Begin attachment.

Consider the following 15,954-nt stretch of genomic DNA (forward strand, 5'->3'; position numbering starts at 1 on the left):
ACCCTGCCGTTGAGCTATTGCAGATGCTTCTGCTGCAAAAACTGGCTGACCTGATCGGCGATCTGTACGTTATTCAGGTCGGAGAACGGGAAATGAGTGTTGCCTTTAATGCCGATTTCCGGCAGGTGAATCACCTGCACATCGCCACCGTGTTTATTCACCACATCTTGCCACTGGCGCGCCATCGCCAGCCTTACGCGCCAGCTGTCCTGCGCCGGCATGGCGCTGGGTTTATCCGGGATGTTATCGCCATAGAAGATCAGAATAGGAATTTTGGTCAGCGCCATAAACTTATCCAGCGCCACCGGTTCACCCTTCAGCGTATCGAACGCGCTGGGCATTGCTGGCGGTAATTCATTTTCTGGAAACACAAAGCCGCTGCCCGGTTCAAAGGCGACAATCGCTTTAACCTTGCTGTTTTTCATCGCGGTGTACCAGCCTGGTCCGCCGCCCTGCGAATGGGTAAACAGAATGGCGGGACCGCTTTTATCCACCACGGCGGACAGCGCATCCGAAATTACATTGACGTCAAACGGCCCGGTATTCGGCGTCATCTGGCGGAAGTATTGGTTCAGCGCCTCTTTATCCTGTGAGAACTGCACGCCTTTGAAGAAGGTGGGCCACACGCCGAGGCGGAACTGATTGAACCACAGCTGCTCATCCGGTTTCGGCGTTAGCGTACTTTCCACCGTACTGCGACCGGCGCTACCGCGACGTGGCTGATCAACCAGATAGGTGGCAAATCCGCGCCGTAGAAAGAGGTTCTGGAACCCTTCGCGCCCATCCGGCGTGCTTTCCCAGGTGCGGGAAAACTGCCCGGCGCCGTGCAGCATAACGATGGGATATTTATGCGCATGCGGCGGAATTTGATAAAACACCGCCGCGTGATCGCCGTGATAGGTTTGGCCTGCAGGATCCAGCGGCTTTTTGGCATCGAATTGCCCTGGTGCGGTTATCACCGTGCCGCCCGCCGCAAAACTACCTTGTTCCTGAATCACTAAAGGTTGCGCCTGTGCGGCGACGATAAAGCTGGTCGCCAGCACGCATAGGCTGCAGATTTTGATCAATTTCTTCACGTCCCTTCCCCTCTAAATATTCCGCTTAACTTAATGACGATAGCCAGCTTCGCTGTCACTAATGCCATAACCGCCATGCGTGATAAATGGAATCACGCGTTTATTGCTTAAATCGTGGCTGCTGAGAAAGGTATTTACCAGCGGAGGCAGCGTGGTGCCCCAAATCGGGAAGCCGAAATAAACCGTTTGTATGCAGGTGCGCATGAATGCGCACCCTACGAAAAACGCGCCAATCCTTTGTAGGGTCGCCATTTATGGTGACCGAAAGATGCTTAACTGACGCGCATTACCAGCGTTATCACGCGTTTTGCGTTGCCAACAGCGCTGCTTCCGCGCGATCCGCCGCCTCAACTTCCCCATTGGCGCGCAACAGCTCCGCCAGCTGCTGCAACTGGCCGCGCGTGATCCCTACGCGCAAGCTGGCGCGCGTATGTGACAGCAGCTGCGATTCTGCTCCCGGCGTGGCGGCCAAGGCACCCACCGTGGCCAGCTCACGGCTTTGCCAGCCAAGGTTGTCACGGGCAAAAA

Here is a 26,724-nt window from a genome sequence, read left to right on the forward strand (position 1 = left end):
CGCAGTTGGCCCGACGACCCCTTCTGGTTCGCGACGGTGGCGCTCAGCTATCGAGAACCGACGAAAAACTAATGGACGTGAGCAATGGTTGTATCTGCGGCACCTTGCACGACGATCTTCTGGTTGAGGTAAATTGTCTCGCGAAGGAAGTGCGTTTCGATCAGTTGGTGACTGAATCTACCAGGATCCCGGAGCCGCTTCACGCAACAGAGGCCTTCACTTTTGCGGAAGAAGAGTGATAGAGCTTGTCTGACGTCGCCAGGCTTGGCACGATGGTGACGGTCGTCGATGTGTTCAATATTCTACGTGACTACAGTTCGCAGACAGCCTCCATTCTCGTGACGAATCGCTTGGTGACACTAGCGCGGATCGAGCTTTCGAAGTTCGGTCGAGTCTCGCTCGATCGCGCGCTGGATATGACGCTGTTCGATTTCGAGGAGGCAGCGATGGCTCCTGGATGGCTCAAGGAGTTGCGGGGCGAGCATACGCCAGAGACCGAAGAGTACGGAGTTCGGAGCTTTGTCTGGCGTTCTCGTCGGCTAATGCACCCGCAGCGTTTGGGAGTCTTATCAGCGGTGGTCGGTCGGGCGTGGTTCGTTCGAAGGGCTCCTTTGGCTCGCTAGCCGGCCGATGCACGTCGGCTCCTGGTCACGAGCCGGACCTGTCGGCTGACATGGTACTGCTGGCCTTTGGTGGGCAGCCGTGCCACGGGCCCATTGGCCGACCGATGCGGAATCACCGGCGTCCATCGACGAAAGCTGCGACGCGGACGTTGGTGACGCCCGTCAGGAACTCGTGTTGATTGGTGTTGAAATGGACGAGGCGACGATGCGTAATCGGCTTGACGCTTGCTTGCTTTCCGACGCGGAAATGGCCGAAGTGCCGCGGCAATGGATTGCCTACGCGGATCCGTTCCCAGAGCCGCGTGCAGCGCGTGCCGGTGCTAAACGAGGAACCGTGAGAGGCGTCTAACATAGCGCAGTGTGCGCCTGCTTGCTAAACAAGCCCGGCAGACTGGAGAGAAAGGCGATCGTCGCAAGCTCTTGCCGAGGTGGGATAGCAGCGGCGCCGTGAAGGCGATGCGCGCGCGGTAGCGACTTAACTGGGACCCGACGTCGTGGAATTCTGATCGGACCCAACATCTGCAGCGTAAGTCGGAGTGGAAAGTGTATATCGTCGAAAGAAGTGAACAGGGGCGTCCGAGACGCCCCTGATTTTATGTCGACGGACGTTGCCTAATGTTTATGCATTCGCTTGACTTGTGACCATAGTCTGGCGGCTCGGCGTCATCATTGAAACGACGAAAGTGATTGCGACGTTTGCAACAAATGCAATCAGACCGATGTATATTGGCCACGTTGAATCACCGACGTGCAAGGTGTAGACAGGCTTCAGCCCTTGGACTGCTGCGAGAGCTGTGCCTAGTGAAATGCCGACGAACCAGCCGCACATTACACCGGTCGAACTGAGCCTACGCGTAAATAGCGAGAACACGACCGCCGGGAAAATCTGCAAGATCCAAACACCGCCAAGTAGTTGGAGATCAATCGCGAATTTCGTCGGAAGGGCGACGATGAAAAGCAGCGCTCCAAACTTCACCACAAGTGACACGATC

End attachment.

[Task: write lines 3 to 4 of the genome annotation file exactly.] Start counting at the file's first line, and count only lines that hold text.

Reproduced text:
Here is a 26,724-nt window from a genome sequence, read left to right on the forward strand (position 1 = left end):
CGCAGTTGGCCCGACGACCCCTTCTGGTTCGCGACGGTGGCGCTCAGCTATCGAGAACCGACGAAAAACTAATGGACGTGAGCAATGGTTGTATCTGCGGCACCTTGCACGACGATCTTCTGGTTGAGGTAAATTGTCTCGCGAAGGAAGTGCGTTTCGATCAGTTGGTGACTGAATCTACCAGGATCCCGGAGCCGCTTCACGCAACAGAGGCCTTCACTTTTGCGGAAGAAGAGTGATAGAGCTTGTCTGACGTCGCCAGGCTTGGCACGATGGTGACGGTCGTCGATGTGTTCAATATTCTACGTGACTACAGTTCGCAGACAGCCTCCATTCTCGTGACGAATCGCTTGGTGACACTAGCGCGGATCGAGCTTTCGAAGTTCGGTCGAGTCTCGCTCGATCGCGCGCTGGATATGACGCTGTTCGATTTCGAGGAGGCAGCGATGGCTCCTGGATGGCTCAAGGAGTTGCGGGGCGAGCATACGCCAGAGACCGAAGAGTACGGAGTTCGGAGCTTTGTCTGGCGTTCTCGTCGGCTAATGCACCCGCAGCGTTTGGGAGTCTTATCAGCGGTGGTCGGTCGGGCGTGGTTCGTTCGAAGGGCTCCTTTGGCTCGCTAGCCGGCCGATGCACGTCGGCTCCTGGTCACGAGCCGGACCTGTCGGCTGACATGGTACTGCTGGCCTTTGGTGGGCAGCCGTGCCACGGGCCCATTGGCCGACCGATGCGGAATCACCGGCGTCCATCGACGAAAGCTGCGACGCGGACGTTGGTGACGCCCGTCAGGAACTCGTGTTGATTGGTGTTGAAATGGACGAGGCGACGATGCGTAATCGGCTTGACGCTTGCTTGCTTTCCGACGCGGAAATGGCCGAAGTGCCGCGGCAATGGATTGCCTACGCGGATCCGTTCCCAGAGCCGCGTGCAGCGCGTGCCGGTGCTAAACGAGGAACCGTGAGAGGCGTCTAACATAGCGCAGTGTGCGCCTGCTTGCTAAACAAGCCCGGCAGACTGGAGAGAAAGGCGATCGTCGCAAGCTCTTGCCGAGGTGGGATAGCAGCGGCGCCGTGAAGGCGATGCGCGCGCGGTAGCGACTTAACTGGGACCCGACGTCGTGGAATTCTGATCGGACCCAACATCTGCAGCGTAAGTCGGAGTGGAAAGTGTATATCGTCGAAAGAAGTGAACAGGGGCGTCCGAGACGCCCCTGATTTTATGTCGACGGACGTTGCCTAATGTTTATGCATTCGCTTGACTTGTGACCATAGTCTGGCGGCTCGGCGTCATCATTGAAACGACGAAAGTGATTGCGACGTTTGCAACAAATGCAATCAGACCGATGTATATTGGCCACGTTGAATCACCGACGTGCAAGGTGTAGACAGGCTTCAGCCCTTGGACTGCTGCGAGAGCTGTGCCTAGTGAAATGCCGACGAACCAGCCGCACATTACACCGGTCGAACTGAGCCTACGCGTAAATAGCGAGAACACGACCGCCGGGAAAATCTGCAAGATCCAAACACCGCCAAGTAGTTGGAGATCAATCGCGAATTTCGTCGGAAGGGCGACGATGAAAAGCAGCGCTCCAAACTTCACCACAAGTGACACGATC